I put a book down the other day

… purely to allow a paragraph to settle, to muse on it.  Let me read it to you:

Thirty years ago, for every £100 of public money spent on housing, £80 went on bricks and mortar and £20 went on housing benefit.  So most of the money was spent increasing the supply of housing to enable people to get access to affordable homes and a minority of money was given as emergency support where affordable homes were not available.  Now, for every £100 of public money spent on housing, £95 goes on housing benefit and £5 goes on bricks and mortar.  So most of the money goes straight to property owners who control housing supply and virtually none goes to expanding the supply of housing.  This pushed up rents and house prices, the opposite of what public policy should be seeking to do.

Now read that again.  Happy with this wonderful society are we?

It was only a few days ago that Oxfam were warning that the UK was fast heading to become the most unequal society in the developed world.  We were talking about the awfulness of being 4th a year ago, and recently ‘rose’ to 3rd place.  Is this what we want?

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So as I was musing on all that along comes the High Pay Centre, an independent non-party think tank, with a review of the OECD Better Life Index.  Oh my goodness.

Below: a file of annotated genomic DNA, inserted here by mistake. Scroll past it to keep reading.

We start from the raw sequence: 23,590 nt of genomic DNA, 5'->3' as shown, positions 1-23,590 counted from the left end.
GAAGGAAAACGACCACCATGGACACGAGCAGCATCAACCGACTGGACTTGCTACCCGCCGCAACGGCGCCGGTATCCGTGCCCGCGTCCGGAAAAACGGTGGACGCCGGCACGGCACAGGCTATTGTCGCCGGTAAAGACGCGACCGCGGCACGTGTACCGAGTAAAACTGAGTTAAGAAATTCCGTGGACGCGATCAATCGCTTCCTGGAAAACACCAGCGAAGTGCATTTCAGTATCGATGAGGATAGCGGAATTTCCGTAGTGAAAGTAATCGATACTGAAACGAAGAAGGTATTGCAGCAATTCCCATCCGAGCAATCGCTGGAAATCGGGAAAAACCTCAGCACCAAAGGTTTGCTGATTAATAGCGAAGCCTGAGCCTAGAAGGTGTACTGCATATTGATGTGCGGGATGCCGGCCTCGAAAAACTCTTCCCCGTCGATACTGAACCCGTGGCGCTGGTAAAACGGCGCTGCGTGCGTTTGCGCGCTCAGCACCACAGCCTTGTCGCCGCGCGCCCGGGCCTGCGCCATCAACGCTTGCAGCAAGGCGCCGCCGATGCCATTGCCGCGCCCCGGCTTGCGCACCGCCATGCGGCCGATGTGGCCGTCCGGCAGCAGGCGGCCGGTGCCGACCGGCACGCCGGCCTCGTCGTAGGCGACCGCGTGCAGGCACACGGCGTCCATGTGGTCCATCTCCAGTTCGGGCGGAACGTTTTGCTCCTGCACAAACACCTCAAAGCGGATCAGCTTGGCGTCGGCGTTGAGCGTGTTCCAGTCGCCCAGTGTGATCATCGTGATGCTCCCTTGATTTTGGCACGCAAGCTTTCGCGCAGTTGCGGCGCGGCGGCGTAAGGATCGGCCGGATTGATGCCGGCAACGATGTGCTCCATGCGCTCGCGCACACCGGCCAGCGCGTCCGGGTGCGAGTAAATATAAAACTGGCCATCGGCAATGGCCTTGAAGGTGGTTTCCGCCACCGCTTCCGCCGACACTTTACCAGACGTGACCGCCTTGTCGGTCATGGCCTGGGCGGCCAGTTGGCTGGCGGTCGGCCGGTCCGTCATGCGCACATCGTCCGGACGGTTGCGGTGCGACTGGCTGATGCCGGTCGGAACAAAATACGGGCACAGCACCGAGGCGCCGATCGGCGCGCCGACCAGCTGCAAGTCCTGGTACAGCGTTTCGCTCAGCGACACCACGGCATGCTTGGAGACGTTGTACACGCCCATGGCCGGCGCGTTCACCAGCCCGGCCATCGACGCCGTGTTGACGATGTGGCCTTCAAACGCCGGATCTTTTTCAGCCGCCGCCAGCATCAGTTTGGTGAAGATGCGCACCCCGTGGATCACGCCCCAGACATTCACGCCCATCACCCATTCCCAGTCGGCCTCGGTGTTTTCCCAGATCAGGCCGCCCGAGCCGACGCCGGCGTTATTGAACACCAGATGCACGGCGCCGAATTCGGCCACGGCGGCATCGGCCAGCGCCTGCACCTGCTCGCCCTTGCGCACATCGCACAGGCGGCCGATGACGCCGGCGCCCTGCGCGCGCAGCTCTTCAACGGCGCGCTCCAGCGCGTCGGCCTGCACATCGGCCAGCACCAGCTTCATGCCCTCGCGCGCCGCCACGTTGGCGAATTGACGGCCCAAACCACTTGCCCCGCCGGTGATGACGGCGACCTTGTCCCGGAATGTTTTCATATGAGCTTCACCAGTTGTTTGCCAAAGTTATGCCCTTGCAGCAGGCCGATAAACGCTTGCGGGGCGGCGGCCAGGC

Now you’ll know that I’m an avid fan of the vision of Lesley Riddoch, casting an enviable eye across the North Sea to the Nordic countries; to what they have achieved with similar natural resources and populations; and to what we uniquely have the opportunity to try and emulate.

In the UK the poorest fifth of households have an average income of only just over $9,500 much lower than the poorest fifth in other countries in NW Europe – Germany for instance is almost $13,500, Netherlands over $11,250, and Denmark over $12,000.  But let’s look a little further east, to say Czech Republic, and Slovenia, for that’s our closest competition in this particular league of infamy, former Eastern Bloc nation states.

And if we look at average incomes we do compare with the Dutch and the Danes, all of us > $25,000 and < $26,000.  We get there because our top 20% is the third highest in the EU, at $54,000, way ahead of Belgium, Netherlands and the Nordic countries who fall into the $44-49,000 bracket.

So our wealthy are the cream of the European crop; our poor the dregs of Eastern Europe.  Happy with that?  Now read that paragraph that I started with again.  What are we to do about it?

spiritlevel

Well in the UK, precisely nothing, aim ever higher, regardless of whichever combination of Tory/UKIP and Labour/LibDem, gets the next five year stretch at Westminster.

But in Scotland, we can aim higher.  Not higher up that embarrassing table, but higher at our greater good.  Which is where the book comes in.  For that’s just one paragraph from Robin McAlpine’s Common Weal vision.  There’s only one way to go, and that is Vote Yes.

And we can rise like the other independent nations, break free from this relentless downward spiral.

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As always keep one eye on what’s being said over at Wings, though there’s much more to see in the wonderful world of the cybernat:

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Filed under On the Bedside Table, Scotland's Future

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